Note. To access scripture links that don’t appear in the email version, read the web version in your browser.

Childlike Faith and Prayer2024-02-03T18:07:27-07:00

Hypocrites – Religious Play Actors

by Carolyn Schmitt

The word “hypocrite” in the New Testament comes from the Greek word “hypokrites”, which means an actor or someone who performs on a stage. Basically it means a person who looks like a very spiritual, virtuous person, but who doesn’t live in truth what they portray in public. In more familiar terms they ”don’t practice what they preach.”  

Although the following scriptures taken from the The Message Bible don’t use “hypocrite”, I felt that the translators gave a good visual description of the word.

“Be especially careful when you are trying to be good so that you don’t make a performance out of it. It might be good theater, but the God who made you won’t be applauding.” Matthew 6:1 MSG

“And when you come before God, don’t turn that into a theatrical production either. All these people making a regular show out of their prayers, hoping for fifteen minutes of fame! Do you think God sits in a box seat?”  Matthew 6:5 MSG

He told his next story to some who were complacently pleased with themselves over their moral performance and looked down their noses at the common people: “Two men went up to the Temple to pray, one a Pharisee, the other a tax man. The Pharisee posed and prayed like this: ‘Oh, God, I thank you that I am not like other people—robbers, crooks, adulterers, or, heaven forbid, like this tax man. I fast twice a week and tithe on all my income. Luke 18:9-12 MSG

“Meanwhile the tax man, slumped in the shadows, his face in his hands, not daring to look up, said, ‘God, give mercy. Forgive me, a sinner.’” 
Luke 18:13 MSG

Jesus commented, “This tax man, not the other, went home made right with God. If you walk around with your nose in the air, you’re going to end up flat on your face, but if you’re content to be simply yourself, you will become more than yourself.” Luke 18:14 MSG 

These verses remind me that God always listens to us when we come to him.

Years ago, as I was driving to church, rehearsing the words I wanted to “contribute” when the worship leaders and sound team met that morning to pray before the service. Feeling good about having something to offer, I “heard” a quiet voice in my head say, “ Child, I heard you! You’ve already prayed it to me”. It was a gentle reminder from God to not perform in public prayer anymore than in private prayer. 

Hypocrites – Religious Play Actors2024-02-03T11:22:03-07:00

Prayer Bingo

by Kathleen Petersen

When you pray, don’t babble like the Gentiles, since they imagine they’ll be heard for their many words. Matthew 6:7 CSB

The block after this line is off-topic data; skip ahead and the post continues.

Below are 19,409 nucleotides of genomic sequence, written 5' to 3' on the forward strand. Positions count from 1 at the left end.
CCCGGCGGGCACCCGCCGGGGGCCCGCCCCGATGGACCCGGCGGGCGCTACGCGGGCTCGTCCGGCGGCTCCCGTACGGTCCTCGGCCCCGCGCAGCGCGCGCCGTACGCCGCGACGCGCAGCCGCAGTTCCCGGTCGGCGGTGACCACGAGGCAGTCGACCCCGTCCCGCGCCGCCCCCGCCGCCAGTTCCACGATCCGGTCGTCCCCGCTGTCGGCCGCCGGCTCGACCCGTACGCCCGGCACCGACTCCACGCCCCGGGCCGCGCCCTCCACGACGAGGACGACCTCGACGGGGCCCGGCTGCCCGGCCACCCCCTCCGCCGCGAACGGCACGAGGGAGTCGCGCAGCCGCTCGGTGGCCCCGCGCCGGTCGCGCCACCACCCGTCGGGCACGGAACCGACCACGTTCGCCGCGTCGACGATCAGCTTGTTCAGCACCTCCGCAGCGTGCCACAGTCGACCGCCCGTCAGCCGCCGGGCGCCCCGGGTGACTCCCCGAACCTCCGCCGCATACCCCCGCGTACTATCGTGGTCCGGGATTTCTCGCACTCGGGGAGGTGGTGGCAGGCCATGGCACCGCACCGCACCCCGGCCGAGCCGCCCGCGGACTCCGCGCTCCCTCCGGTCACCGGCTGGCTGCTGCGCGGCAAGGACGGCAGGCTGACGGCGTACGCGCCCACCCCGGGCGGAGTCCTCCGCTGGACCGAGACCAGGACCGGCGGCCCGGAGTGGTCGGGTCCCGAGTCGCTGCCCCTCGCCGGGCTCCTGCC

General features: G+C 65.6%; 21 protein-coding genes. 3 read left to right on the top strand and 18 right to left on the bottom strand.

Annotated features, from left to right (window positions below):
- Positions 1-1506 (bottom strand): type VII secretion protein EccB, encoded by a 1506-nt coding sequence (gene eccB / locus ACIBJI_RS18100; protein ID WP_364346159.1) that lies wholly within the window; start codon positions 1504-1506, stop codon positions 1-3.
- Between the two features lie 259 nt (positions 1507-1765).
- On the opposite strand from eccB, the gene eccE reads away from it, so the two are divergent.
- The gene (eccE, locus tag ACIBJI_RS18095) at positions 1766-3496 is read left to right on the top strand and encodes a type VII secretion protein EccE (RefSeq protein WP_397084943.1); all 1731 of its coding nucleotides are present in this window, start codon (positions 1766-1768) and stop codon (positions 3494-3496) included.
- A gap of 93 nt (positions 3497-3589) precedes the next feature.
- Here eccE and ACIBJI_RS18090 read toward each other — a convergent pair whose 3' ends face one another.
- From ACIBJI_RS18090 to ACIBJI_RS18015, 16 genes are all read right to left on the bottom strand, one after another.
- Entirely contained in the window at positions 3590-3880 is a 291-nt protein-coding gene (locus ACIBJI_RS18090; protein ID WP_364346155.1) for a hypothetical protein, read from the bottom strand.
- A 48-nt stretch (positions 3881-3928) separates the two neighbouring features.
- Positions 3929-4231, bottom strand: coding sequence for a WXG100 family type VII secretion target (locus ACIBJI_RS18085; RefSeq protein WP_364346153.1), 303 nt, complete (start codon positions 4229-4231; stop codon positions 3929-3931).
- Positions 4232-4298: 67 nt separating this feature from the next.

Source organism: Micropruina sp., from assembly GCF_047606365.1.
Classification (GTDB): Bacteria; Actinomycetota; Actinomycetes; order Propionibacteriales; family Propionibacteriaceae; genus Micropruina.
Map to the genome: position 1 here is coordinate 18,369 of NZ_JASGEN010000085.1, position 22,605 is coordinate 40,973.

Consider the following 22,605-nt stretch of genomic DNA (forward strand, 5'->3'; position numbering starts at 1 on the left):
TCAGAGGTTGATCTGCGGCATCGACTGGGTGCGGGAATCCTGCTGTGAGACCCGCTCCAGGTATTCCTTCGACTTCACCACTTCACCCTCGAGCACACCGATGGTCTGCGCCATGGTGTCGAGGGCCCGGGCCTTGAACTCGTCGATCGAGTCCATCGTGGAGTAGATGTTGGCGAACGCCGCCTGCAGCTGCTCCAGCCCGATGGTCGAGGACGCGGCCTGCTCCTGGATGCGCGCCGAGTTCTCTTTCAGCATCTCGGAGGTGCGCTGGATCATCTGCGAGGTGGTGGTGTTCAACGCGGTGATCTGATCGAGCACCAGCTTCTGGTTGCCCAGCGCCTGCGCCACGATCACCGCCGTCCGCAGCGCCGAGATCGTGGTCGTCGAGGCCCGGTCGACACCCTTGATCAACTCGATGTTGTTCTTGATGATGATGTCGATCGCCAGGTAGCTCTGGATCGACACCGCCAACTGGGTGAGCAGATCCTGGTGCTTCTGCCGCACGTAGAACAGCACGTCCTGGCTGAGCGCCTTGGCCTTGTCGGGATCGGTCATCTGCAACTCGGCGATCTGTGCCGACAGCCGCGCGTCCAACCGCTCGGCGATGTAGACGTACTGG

If you’ve played Bingo, you know multiple cards increase your chances of winning. The picture Jesus frames with the phrase, “babble like the Gentiles”,
brings to mind that same idea — covering as many bases as possible will get you what you want. 

Although “babble like the Gentiles” might bring to mind the supremely entertaining encounter between the Prophet Elijah and the prophets of Baal in
I Kings 18:16-46, I think it most likely reminded Jesus’ listeners of prayer habits they saw in their Roman occupiers as they worshiped in temples such as the ones located in nearby Caesarea Philippi.

The Roman worship system was complex. Roman rulers constructed temples for idols representing an array of gods they believed controlled various aspects of life. These edifices were considered vital to maintain the peace, protection, and prosperity of their empire. A multitude of temples for public prayer and sacrifices were scattered in every country they controlled. 

Prayers to an array of Roman gods have been preserved for posterity by historians such as what Marcus Cato (234-149 B.C.) recorded in his work
On Agriculture
.* These prayers and accompanying sacrifices were designed to bribe or obligate particular gods to protect pious persons and grant explicit wishes. The Gentiles’ prayers were very detailed and carefully phrased in order to cover every possible misfortune and outcome. Worshipers of these often capricious gods found themselves using many words to increase their chances of obtaining favor for themselves as well as bringing curses on enemies. 

* “…phrased like legal documents that could [?] obligate gods for particular action and protection.”

Will our Father in Heaven be swayed by lengthy harangues or shrewdly crafted petitions in our favor? In Matthew 6:7, Jesus warned that multiplying words
only feeds imagination, not reality. Multiple card “Prayer Bingo” is an unfruitful direction.